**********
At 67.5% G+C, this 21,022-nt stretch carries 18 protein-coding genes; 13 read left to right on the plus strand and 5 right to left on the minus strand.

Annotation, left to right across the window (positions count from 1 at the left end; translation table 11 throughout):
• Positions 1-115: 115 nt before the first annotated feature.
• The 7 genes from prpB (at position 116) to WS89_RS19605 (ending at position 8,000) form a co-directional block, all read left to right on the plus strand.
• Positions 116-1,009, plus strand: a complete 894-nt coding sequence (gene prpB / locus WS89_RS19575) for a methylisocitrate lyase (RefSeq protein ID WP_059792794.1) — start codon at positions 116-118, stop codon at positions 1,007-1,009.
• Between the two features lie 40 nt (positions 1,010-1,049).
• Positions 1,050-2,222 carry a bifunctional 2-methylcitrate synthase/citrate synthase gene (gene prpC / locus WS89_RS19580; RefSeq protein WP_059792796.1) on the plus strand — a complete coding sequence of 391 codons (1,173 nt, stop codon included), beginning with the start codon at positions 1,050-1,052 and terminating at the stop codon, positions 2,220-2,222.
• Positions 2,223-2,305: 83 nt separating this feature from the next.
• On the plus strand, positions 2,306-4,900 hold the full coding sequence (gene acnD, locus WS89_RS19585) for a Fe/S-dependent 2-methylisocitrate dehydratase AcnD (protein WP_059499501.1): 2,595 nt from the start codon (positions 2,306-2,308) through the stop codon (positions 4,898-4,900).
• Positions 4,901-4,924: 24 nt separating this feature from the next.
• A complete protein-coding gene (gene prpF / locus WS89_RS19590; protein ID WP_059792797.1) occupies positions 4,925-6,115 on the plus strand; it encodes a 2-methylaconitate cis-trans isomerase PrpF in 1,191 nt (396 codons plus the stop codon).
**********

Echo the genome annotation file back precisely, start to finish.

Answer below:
At 67.5% G+C, this 21,022-nt stretch carries 18 protein-coding genes; 13 read left to right on the plus strand and 5 right to left on the minus strand.

Annotation, left to right across the window (positions count from 1 at the left end; translation table 11 throughout):
• Positions 1-115: 115 nt before the first annotated feature.
• The 7 genes from prpB (at position 116) to WS89_RS19605 (ending at position 8,000) form a co-directional block, all read left to right on the plus strand.
• Positions 116-1,009, plus strand: a complete 894-nt coding sequence (gene prpB / locus WS89_RS19575) for a methylisocitrate lyase (RefSeq protein ID WP_059792794.1) — start codon at positions 116-118, stop codon at positions 1,007-1,009.
• Between the two features lie 40 nt (positions 1,010-1,049).
• Positions 1,050-2,222 carry a bifunctional 2-methylcitrate synthase/citrate synthase gene (gene prpC / locus WS89_RS19580; RefSeq protein WP_059792796.1) on the plus strand — a complete coding sequence of 391 codons (1,173 nt, stop codon included), beginning with the start codon at positions 1,050-1,052 and terminating at the stop codon, positions 2,220-2,222.
• Positions 2,223-2,305: 83 nt separating this feature from the next.
• On the plus strand, positions 2,306-4,900 hold the full coding sequence (gene acnD, locus WS89_RS19585) for a Fe/S-dependent 2-methylisocitrate dehydratase AcnD (protein WP_059499501.1): 2,595 nt from the start codon (positions 2,306-2,308) through the stop codon (positions 4,898-4,900).
• Positions 4,901-4,924: 24 nt separating this feature from the next.
• A complete protein-coding gene (gene prpF / locus WS89_RS19590; protein ID WP_059792797.1) occupies positions 4,925-6,115 on the plus strand; it encodes a 2-methylaconitate cis-trans isomerase PrpF in 1,191 nt (396 codons plus the stop codon).